Seuss feared the rationalization of identity through the growing field of psychology and the replacement of spirituality by science. Hop served as his plea for the long life of individuality. But even he recognized that the 'birth' of such postmodern relativism, the manner in which it would take root in future generations (producing same-faced, small, fuzzy creatures of unknown origin) could not truly be prevented. In this way, Seuss sets the stage for the growth of his protagonists and their eventual transformation. He waxes about the possibilities of future transitions even while recognizing the current transition being set in motion.
These themes of lack of identity and coagulation are further echoed in the elaborate alliterations that pervade Hop. The first page states: "Up Pup. PUP is UP." Pup is labeled as Up. Because of what and how he is, he's given that label. His real identity no longer known, he is now referred to as Up.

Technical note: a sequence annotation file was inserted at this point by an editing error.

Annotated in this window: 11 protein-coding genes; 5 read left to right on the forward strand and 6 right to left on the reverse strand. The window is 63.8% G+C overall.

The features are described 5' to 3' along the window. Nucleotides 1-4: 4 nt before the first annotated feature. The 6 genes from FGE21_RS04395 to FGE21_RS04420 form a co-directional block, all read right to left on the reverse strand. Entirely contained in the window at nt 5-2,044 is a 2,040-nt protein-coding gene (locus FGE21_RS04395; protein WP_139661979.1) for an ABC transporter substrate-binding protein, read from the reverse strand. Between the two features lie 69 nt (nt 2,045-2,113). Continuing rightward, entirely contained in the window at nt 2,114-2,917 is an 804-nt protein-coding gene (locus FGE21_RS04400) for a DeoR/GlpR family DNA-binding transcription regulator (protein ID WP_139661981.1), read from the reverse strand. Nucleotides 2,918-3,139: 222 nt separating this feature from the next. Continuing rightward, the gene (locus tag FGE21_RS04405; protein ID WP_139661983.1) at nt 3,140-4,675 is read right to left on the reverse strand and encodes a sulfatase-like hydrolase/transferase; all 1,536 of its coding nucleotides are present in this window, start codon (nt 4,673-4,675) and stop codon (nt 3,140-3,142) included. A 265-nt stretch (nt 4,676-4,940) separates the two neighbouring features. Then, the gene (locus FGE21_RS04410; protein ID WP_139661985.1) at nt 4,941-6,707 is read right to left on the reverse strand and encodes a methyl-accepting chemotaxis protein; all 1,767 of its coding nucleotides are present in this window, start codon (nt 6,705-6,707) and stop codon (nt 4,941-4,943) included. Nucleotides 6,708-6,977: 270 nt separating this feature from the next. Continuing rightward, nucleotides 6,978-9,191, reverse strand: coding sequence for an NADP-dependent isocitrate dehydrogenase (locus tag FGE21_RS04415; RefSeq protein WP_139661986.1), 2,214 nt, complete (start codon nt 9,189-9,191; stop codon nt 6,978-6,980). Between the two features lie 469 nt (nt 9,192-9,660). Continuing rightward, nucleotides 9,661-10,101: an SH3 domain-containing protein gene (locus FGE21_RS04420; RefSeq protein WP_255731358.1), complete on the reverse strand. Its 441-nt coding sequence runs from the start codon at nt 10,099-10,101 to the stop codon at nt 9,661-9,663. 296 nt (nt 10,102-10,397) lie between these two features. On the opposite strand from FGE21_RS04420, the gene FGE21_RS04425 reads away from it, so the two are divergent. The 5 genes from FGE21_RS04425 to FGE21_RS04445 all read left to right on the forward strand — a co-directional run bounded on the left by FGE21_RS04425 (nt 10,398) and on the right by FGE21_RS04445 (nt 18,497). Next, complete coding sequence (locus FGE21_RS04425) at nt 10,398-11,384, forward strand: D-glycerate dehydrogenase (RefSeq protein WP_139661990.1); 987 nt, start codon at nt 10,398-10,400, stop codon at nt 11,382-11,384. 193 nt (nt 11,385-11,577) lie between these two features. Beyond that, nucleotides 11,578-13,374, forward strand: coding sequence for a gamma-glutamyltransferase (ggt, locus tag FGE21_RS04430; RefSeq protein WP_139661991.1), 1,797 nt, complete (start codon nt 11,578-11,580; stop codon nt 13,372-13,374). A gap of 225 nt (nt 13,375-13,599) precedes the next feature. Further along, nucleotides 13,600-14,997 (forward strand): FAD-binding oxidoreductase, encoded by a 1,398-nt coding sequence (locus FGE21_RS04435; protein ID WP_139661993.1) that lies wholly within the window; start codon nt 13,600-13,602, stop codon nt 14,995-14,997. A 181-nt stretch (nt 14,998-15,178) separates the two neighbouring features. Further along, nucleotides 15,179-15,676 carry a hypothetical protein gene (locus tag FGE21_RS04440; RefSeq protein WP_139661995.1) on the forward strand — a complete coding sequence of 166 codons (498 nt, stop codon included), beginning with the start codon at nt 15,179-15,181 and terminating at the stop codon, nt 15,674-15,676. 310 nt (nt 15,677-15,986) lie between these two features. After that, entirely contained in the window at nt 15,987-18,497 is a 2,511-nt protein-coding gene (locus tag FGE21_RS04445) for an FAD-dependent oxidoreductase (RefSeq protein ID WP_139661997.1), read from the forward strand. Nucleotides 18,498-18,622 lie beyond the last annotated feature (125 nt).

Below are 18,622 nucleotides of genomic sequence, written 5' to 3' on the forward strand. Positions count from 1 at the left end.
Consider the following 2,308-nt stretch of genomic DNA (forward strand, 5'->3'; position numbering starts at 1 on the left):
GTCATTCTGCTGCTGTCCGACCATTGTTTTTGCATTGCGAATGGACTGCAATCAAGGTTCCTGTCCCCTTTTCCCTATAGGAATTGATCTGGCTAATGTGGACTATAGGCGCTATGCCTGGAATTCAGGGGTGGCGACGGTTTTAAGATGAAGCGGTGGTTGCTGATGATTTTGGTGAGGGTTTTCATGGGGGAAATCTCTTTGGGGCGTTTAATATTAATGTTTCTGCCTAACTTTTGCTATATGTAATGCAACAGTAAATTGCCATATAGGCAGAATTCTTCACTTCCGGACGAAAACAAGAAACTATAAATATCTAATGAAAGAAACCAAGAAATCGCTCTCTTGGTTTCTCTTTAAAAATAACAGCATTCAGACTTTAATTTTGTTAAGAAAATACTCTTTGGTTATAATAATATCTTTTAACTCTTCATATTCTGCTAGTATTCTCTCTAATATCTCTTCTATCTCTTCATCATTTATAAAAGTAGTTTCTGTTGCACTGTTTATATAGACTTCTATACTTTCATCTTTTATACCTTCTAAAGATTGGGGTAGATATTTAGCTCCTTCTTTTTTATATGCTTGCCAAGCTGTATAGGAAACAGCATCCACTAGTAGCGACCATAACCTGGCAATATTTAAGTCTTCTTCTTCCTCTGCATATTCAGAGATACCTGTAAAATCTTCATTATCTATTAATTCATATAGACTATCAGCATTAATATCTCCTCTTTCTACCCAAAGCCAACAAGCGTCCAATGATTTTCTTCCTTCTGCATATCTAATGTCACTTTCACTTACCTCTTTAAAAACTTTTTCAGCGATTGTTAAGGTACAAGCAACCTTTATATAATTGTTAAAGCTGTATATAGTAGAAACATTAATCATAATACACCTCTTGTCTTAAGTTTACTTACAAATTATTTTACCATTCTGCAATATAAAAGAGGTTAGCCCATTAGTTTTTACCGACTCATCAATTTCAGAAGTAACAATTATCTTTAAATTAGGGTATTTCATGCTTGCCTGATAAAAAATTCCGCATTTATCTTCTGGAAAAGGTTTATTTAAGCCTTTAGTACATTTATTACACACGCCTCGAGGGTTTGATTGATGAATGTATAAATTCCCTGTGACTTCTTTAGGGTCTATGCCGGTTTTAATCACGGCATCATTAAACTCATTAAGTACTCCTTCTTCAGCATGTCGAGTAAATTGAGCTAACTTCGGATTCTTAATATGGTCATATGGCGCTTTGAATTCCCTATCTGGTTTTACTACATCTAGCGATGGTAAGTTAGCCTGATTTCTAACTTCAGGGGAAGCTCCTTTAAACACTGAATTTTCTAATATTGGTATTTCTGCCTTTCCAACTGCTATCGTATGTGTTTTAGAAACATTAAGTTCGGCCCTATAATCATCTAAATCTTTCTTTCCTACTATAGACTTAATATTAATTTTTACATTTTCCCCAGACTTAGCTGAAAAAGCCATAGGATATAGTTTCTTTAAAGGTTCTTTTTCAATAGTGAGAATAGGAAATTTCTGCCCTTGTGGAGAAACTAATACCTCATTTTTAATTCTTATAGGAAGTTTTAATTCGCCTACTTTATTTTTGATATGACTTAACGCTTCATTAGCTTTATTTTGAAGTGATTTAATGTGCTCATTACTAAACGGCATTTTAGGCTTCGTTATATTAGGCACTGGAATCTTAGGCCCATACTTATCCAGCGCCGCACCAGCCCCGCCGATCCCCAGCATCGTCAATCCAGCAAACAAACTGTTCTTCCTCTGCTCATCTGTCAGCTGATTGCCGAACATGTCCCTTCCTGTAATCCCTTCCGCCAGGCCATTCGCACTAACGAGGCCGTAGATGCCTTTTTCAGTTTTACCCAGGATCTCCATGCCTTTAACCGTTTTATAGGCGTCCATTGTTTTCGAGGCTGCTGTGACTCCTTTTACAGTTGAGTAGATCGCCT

Seuss builds on this simple idea and brings it all to a head with the eventual hopping on Pop. While variations of the message are conveyed, no piece of alernate knowledge is offered in an alliterative form resembling the climax. Seuss's mandate is direct. Its content is immaculately distinct. He speaks to "YOU."
You MUST not hop on Pop!...STOP!
It is with this simple command that Seuss cuts to the chase. We must stop. We must stop or else face conformity and a homogenized version of our society. A society, mind you, that since Seuss's death has fallen into artistic disrepair. Our storytellers are bought and sold through Disney. Everyone wears a happy face. The same unrecognizable, fuzzy face (see: Lilo and Stitch). We are all one and we are all Pop. It is this abuse of self that Seuss warned us against. He foresaw what postmodernism would bring. Trust in his simple instructions. Stop hopping else it will be the end of us all.